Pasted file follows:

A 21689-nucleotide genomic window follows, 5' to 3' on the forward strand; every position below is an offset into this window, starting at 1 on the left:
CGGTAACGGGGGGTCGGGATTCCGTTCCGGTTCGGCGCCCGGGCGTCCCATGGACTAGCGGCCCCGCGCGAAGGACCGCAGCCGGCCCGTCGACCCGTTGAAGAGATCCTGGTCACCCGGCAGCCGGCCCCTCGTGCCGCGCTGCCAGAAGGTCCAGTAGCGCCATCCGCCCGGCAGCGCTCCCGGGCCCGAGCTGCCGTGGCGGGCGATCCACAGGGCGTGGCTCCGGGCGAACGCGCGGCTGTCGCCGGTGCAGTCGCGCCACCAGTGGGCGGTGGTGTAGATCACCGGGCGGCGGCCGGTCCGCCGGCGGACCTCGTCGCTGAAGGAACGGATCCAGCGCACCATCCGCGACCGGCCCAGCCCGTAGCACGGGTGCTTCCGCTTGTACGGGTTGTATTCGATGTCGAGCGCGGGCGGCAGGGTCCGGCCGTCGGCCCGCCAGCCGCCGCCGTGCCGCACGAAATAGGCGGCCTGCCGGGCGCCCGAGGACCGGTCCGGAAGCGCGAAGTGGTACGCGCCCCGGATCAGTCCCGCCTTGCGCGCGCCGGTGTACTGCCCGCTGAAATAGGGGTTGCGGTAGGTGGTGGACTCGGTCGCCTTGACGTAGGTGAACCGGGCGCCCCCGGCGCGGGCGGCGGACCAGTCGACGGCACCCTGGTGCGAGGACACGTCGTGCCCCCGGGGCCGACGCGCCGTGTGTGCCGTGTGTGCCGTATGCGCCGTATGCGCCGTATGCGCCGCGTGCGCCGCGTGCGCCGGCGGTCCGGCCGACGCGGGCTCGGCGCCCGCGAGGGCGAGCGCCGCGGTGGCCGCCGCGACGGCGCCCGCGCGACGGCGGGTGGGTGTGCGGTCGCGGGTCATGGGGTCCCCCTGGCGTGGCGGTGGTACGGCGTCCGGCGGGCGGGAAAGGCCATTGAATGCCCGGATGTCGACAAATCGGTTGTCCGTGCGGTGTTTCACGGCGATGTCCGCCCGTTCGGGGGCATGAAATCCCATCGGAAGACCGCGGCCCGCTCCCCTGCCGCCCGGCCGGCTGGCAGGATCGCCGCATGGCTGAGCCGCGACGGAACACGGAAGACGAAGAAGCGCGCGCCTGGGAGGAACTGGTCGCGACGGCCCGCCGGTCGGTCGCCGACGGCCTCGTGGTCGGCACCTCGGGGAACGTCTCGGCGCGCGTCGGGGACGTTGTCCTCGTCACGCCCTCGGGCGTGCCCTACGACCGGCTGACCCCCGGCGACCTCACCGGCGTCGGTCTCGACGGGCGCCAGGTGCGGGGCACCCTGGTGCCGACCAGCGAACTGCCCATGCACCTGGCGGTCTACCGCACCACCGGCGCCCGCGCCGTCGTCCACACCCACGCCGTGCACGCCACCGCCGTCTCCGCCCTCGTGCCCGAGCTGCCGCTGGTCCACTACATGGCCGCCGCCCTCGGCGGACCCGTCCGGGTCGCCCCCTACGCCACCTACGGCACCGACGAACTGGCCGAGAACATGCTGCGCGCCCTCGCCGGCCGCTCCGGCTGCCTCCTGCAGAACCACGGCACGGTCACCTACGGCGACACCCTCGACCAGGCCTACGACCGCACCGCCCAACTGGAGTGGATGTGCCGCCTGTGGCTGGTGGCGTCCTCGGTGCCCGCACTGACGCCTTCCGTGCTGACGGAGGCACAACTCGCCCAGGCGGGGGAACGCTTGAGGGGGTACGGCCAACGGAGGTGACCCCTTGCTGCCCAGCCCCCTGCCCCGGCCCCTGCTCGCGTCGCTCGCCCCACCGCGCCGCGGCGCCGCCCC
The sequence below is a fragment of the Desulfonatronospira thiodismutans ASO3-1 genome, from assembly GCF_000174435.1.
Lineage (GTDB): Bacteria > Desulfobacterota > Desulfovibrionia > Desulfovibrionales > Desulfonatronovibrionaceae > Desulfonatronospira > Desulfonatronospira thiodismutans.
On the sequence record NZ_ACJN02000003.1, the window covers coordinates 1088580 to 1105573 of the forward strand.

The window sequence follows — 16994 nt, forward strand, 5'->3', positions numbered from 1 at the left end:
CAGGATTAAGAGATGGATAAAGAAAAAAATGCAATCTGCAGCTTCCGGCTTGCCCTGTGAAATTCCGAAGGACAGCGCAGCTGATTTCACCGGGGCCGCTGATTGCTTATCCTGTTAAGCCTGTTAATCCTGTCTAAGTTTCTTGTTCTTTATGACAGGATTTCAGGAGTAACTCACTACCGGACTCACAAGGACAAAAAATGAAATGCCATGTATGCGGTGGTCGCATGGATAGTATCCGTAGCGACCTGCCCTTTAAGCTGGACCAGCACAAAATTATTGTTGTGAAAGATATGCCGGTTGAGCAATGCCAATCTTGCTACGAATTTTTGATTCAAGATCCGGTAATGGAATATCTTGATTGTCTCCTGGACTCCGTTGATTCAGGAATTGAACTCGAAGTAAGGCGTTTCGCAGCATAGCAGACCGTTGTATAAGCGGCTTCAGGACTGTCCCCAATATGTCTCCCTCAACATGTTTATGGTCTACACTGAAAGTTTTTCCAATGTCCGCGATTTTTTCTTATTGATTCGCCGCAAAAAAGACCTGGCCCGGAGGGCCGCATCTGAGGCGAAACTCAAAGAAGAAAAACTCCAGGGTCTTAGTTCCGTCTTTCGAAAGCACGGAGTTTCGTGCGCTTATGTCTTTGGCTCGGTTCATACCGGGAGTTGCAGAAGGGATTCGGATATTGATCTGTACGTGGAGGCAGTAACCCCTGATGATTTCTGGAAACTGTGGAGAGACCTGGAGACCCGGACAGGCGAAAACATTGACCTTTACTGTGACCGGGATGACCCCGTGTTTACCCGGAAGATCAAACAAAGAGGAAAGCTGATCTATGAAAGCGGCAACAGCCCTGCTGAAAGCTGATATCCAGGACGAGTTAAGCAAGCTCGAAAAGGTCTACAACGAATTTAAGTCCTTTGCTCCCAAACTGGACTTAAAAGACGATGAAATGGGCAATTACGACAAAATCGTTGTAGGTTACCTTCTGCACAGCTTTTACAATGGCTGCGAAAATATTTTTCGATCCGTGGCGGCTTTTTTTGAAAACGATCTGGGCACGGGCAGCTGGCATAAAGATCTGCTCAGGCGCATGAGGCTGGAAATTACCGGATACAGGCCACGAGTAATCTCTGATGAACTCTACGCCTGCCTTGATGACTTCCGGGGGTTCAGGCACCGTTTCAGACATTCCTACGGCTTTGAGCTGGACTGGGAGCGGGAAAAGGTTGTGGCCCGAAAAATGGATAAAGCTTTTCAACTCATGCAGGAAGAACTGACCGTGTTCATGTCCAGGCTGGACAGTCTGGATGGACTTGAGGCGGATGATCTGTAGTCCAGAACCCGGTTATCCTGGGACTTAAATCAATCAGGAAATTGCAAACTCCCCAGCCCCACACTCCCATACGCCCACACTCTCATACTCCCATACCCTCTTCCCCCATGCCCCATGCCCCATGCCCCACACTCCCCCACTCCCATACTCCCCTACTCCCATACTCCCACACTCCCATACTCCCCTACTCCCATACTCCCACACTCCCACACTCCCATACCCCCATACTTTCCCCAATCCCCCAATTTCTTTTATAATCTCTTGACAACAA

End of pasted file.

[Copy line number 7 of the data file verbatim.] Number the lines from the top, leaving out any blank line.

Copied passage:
CAGGATTAAGAGATGGATAAAGAAAAAAATGCAATCTGCAGCTTCCGGCTTGCCCTGTGAAATTCCGAAGGACAGCGCAGCTGATTTCACCGGGGCCGCTGATTGCTTATCCTGTTAAGCCTGTTAATCCTGTCTAAGTTTCTTGTTCTTTATGACAGGATTTCAGGAGTAACTCACTACCGGACTCACAAGGACAAAAAATGAAATGCCATGTATGCGGTGGTCGCATGGATAGTATCCGTAGCGACCTGCCCTTTAAGCTGGACCAGCACAAAATTATTGTTGTGAAAGATATGCCGGTTGAGCAATGCCAATCTTGCTACGAATTTTTGATTCAAGATCCGGTAATGGAATATCTTGATTGTCTCCTGGACTCCGTTGATTCAGGAATTGAACTCGAAGTAAGGCGTTTCGCAGCATAGCAGACCGTTGTATAAGCGGCTTCAGGACTGTCCCCAATATGTCTCCCTCAACATGTTTATGGTCTACACTGAAAGTTTTTCCAATGTCCGCGATTTTTTCTTATTGATTCGCCGCAAAAAAGACCTGGCCCGGAGGGCCGCATCTGAGGCGAAACTCAAAGAAGAAAAACTCCAGGGTCTTAGTTCCGTCTTTCGAAAGCACGGAGTTTCGTGCGCTTATGTCTTTGGCTCGGTTCATACCGGGAGTTGCAGAAGGGATTCGGATATTGATCTGTACGTGGAGGCAGTAACCCCTGATGATTTCTGGAAACTGTGGAGAGACCTGGAGACCCGGACAGGCGAAAACATTGACCTTTACTGTGACCGGGATGACCCCGTGTTTACCCGGAAGATCAAACAAAGAGGAAAGCTGATCTATGAAAGCGGCAACAGCCCTGCTGAAAGCTGATATCCAGGACGAGTTAAGCAAGCTCGAAAAGGTCTACAACGAATTTAAGTCCTTTGCTCCCAAACTGGACTTAAAAGACGATGAAATGGGCAATTACGACAAAATCGTTGTAGGTTACCTTCTGCACAGCTTTTACAATGGCTGCGAAAATATTTTTCGATCCGTGGCGGCTTTTTTTGAAAACGATCTGGGCACGGGCAGCTGGCATAAAGATCTGCTCAGGCGCATGAGGCTGGAAATTACCGGATACAGGCCACGAGTAATCTCTGATGAACTCTACGCCTGCCTTGATGACTTCCGGGGGTTCAGGCACCGTTTCAGACATTCCTACGGCTTTGAGCTGGACTGGGAGCGGGAAAAGGTTGTGGCCCGAAAAATGGATAAAGCTTTTCAACTCATGCAGGAAGAACTGACCGTGTTCATGTCCAGGCTGGACAGTCTGGATGGACTTGAGGCGGATGATCTGTAGTCCAGAACCCGGTTATCCTGGGACTTAAATCAATCAGGAAATTGCAAACTCCCCAGCCCCACACTCCCATACGCCCACACTCTCATACTCCCATACCCTCTTCCCCCATGCCCCATGCCCCATGCCCCACACTCCCCCACTCCCATACTCCCCTACTCCCATACTCCCACACTCCCATACTCCCCTACTCCCATACTCCCACACTCCCACACTCCCATACCCCCATACTTTCCCCAATCCCCCAATTTCTTTTATAATCTCTTGACAACAA